When Franklin D. Roosevelt was elected into office in 1932, he inherited the worst economic crisis of the United States (at the time) - the Great Depression. With unprecedented speed, he began taking action and laying the groundwork which would determine the success of his first term in the White House. President Roosevelt coined the term “first 100 days” which later gained symbolic significance as it defines the importance of the initial period in a new role.
Regardless of the job you are starting, the first three months are crucial because they determine your overall performance in months to come. To help you jumpstart this stage of your career, we sat down with two PR specialists: Madeline Ana Vidak, PR & Communications Specialist at fast-growing scale-up EVBox, and Ross Burki, PR executive at PR agency PR Lab. They walked us through the first three months on the job and how to make a good impression.
The first 100 days are all about adjusting to a new environment and planning strategically for your first small wins. This period usually consists of three stages:
Listening: how do things work around here?
Once the dust has settled from popping champagne and updating your LinkedIn status, it’s time to officially step into your new role. The first thing you should do is get to know your company. In order to align your actions with the company’s strategic plan, you must start with the basics. Before calling any shots, begin by listening and observing your surroundings.
Purpose: Finding the company’s pulse
Every story you’ve ever heard of an entrepreneur has a superhero narrative embedded into it. It starts with an idea to make something new, better, faster, more efficient. The entrepreneur story includes everything from the many sleepless nights and series of unfortunate events, to the lucky (and perfectly timed) pivots that create happy endings. Take EVBox as an example. What first began as a vision to provide smart and scalable charging infrastructure for emission-free transportation, has now turned into 150,000+ charging points across 70+ countries. They are now leading the way towards sustainable mobility around the world.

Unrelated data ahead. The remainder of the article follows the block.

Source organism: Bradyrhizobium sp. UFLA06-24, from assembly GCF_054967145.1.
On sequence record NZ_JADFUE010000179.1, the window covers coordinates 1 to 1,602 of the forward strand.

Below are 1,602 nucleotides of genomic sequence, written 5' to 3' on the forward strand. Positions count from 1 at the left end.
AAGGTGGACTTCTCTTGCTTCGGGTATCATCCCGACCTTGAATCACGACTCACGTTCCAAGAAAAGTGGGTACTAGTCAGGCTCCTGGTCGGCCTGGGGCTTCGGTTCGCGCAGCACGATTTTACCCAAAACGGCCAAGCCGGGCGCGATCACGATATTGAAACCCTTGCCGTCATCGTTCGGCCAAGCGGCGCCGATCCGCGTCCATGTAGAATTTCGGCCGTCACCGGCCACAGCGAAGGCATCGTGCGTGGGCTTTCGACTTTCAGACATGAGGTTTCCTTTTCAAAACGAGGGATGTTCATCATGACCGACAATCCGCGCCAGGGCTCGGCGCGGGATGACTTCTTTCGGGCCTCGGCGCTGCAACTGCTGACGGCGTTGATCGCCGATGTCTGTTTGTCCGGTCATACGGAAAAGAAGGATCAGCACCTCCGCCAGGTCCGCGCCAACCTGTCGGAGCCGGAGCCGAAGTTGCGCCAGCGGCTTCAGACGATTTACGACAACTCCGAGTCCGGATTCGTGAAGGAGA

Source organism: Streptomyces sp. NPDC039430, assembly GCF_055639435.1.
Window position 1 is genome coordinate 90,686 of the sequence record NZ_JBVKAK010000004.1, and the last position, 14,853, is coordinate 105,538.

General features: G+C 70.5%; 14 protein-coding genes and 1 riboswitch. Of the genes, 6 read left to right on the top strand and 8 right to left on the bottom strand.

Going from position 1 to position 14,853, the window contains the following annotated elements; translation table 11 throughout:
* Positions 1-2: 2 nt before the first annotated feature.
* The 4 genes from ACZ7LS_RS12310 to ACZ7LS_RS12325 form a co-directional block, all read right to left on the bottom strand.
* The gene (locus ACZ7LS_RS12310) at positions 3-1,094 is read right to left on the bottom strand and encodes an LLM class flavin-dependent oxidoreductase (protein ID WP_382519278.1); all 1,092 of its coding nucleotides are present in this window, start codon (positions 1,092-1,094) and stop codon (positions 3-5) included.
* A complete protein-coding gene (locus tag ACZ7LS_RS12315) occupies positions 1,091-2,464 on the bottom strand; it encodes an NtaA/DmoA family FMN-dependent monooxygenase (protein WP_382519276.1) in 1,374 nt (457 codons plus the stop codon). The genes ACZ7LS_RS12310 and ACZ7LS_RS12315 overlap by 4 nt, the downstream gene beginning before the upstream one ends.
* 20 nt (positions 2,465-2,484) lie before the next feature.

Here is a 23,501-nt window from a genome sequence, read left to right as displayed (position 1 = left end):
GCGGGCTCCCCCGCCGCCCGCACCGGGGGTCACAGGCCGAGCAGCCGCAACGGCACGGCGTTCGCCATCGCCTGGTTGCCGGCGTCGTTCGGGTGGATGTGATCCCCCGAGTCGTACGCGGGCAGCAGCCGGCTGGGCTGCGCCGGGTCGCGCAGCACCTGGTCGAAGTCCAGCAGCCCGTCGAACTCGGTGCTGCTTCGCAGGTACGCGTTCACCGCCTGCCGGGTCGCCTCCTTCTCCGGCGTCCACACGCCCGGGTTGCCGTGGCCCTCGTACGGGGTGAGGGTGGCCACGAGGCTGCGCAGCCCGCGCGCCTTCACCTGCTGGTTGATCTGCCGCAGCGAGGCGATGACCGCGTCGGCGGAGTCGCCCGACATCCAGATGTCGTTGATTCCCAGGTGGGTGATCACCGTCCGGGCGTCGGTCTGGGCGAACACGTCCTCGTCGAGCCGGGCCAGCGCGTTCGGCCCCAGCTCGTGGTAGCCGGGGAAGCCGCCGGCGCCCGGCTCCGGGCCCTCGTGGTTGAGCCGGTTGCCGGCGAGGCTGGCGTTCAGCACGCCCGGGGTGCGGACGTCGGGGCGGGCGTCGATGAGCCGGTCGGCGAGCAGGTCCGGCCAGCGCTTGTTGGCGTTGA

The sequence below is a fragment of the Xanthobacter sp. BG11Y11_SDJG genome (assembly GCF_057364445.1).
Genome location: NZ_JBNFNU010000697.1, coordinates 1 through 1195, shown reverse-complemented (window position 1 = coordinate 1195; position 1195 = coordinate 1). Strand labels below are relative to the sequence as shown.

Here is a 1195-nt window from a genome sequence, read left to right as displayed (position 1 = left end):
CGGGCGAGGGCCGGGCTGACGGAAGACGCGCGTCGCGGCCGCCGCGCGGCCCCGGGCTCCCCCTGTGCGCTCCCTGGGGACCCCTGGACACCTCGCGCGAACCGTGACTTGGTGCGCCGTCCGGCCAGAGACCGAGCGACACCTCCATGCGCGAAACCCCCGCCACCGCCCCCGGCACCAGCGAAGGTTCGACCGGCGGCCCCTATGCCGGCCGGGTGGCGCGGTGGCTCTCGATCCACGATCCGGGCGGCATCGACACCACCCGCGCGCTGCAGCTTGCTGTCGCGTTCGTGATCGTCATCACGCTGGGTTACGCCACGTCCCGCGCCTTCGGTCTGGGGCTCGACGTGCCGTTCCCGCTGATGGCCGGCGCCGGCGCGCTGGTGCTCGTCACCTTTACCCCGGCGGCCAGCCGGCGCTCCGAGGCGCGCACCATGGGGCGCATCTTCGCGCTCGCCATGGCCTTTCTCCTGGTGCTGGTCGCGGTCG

It all starts with the deep desire to change something in the world: purpose. What positive change does your organization want to initiate? A good way to find out is by having coffee with the founder. Chatting with them will allow you to (re)discover the lifeblood of the company. As a communications specialist, your job consists of guarding your company’s purpose and making it central to how you communicate it to others. If reaching them is complicated, sit down with some of the most experienced workers on your team to find out what makes your company’s DNA so unique.
“First get to know the company you're working for. Not necessarily the product, instead, focus on people. Learn about the story that you want to bring across, and really invest time in this before you can come up with any strategies.” - Madeline
You’ll be surprised to find that your intrinsic motivation is deeply tied to your company’s purpose. Here is why purpose matters so much to communications professionals.
Understanding the structure
How do things work around here? Who calls the shots? To understand the mechanics behind your team’s work, dive into your company’s structure. How is the communications department set up? How does my PR team contribute? Besides the practical information, like organizational charts, one way to get a glimpse of reality is through your colleagues. Have a casual chat over coffee to get a grasp of their key responsibilities and work style. Don’t forget to slide in one or two personal questions. By creating rapport early on, your teammates are bound to give you the inside scoop of how things work around the office.
“In the first period, it’s important to take the time to really understand how people work and adapt to it. I think that's the only way to do it. If you were to come in, guns blazing, and try to shape the culture of a company or change how people work together, it just wouldn’t work. You're just going to draw the ire of your team and probably fail. So it's more about seeing how everybody works together and then finding your own way of delivering.” - Ross
Determining your strategy
If the company mission is what you stand for and the vision is where you want to go, your strategy is how you get there. In order to be successful in your new role, your efforts must align with the goals the company has set out before you. Don’t criticize and resist the urge to form opinions about how things are done. Just raise questions, and give yourself some time to build a well-substantiated opinion: every company works differently.
Landing in an organization that has yet to build a proper communications strategy? Exciting, you better roll up your sleeves! We recently put together an easy-to-follow template to create your very own communications strategy, especially one that is aligned with purpose. Download it for free.
To make sure both ends are on the same page, clear expectations should be set. No matter how well you think you understand what your responsibilities are, having an explicit conversation with your superior is always a good call. Remember that the first 100 days on the job are when feedback loops are established. Having a clear roadmap will allow you to build positive momentum in your role.